Artist Leo Rucker shares his journey
No matter if you’re spending time downtown at Innovation Quarter, grabbing a bite to eat at Sweet Potatoes, visiting Carter G. Woodson School, Old Salem, or the Forsyth County Hall of Justice, it’s nearly impossible to travel the city without seeing some of Rucker’s work. The post Artist Leo Rucker shares his journey appeared first on WS Chronicle.
Over the past two weeks The Chronicle has been highlighting living legends right here in our community. This week we sat down with Leo Rucker to discuss his love of art and much more.
No matter if you’re spending time downtown at Innovation Quarter, grabbing a bite to eat at Sweet Potatoes, visiting Carter G. Woodson School, Old Salem, or the Forsyth County Hall of Justice, it’s nearly impossible to travel the city without seeing some of Rucker’s work.
A native of Winston-Salem, Rucker grew up in the heart of East Winston near 14th Street and Hattie Avenue. When discussing his start, Rucker said he can still vividly recall sitting on the porch of his childhood home. “It’s a weird thing, I can see myself sitting on the porch … and for whatever reason somebody gave me some paper, probably to keep me quiet,” Rucker continued.
“Our next door neighbor came over and saw me drawing and she thought it was fascinating and that became the inspiration to really start, because she did commission my first painting. It was a painting of her husband who fought in World War II.”
As he grew older Rucker continued to hone his skills and teachers started to take notice of his talent. Rucker said in art class throughout grade school teachers would just let him do his own thing. “My teachers never made me do projects in class and stuff like that because all my teachers knew Leo was good,” he said. “Out of all my years in school I probably did three assignments in art class … they’d just sit me in a corner and let me do my own thing.”
After graduating from East Forsyth High School, Rucker took his talents to Rutledge College where he earned a degree in commercial art. Rucker said it was at Rutledge that he really started to grow as an artist, thanks to a professor who was determined to challenge him.
“I had one teacher who was like, I’m going to push you because you think you’re good, so he really pushed me to the next level.”
Today Rucker is well versed in pencil, watercolor, oil, acrylic, and pastels. Over the years Rucker has become known as “the guy” when it comes to getting a commissioned mural, portrait, or any other painting.
Rucker’s most popular piece is the Depot Street mural located on East 7th St. between Patterson Avenue and Research Parkway. The mural, which was unveiled in 2020, features more than two dozen people or buildings that reflect the rich history of Depot Street.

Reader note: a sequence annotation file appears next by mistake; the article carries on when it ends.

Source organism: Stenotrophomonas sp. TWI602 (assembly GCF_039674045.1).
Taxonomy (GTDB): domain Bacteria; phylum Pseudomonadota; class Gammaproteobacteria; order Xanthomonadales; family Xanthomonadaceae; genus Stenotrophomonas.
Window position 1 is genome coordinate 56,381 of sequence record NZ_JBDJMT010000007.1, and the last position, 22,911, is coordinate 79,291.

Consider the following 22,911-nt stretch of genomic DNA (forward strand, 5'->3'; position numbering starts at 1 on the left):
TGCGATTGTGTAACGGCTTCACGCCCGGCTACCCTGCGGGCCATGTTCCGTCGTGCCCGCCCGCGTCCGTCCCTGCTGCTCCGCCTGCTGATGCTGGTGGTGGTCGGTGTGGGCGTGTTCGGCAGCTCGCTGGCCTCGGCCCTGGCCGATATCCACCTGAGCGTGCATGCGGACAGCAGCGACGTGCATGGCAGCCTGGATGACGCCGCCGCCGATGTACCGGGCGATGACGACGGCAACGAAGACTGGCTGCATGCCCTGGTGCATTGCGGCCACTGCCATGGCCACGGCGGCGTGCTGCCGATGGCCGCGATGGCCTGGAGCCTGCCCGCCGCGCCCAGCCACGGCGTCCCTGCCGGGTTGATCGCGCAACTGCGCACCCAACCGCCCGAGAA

During the late 19th and early 20th centuries, the area surrounding the former R.J. Reynolds manufacturing facilities was known as the Depot Street neighborhood. Depot Street (now Patterson Avenue) was one of the first prestigious Black neighborhoods in Winston-Salem and remained as such with institutions like the Clark S. Brown Funeral Home, Patterson Avenue YMCA, and Goler Memorial AME Zion Church having a continued presence.
Rucker said when Innovation Quarter reached out to him, they told him they wanted him to represent the Black Lives Matter without using those exact words. Initially, Rucker said he thought about using well-known figures like Martin Luther King and others, but he decided instead to honor the rich history of Black people right here in Winston-Salem.
“I reached out to people like Cheryl Harry and some other people I know and they started telling me about what was on Depot Street … and before I knew it I had created this whole concept and sent it in,” he said.
While Depot Street is his more recognized work, Rucker said his favorite is the series of murals throughout the halls of Carter G. Woodson School. The murals include hand-painted portraits of the school’s founders and images of well-known people like Maya Angelou, Ruby Bridges, Nelson Mandela and several others. There is also a Rucker original, designed to encourage students to read.
“The Carter G. Woodson piece really pushed me to think about interior design. I had to be more than just an artist,” Rucker said. “I really had to think about the structure of the building. How does the art itself enhance the structure of the building and how it affects the students who walk through the hallways every day … I really had to put myself deep into it.”
Although his work is already well known, Rucker said he’s always working. He said he still has the same passion and drive to get better as he did when he was in grade school. Rucker mentioned that his next mural may be located in his old neighborhood. He said he is discussing a mural on a store located at the corner of Cameron Avenue and E. 12th Street, which is not far from the porch where he started drawing.
“I was a grinder. I grind for the time I started doing art to now. What you see me doing now is exactly what I was doing when I was young,” Rucker said.
“If there’s a brush to be brushed somewhere, chances are if I can get on it, I’m on it.”
The post Artist Leo Rucker shares his journey appeared first on WS Chronicle.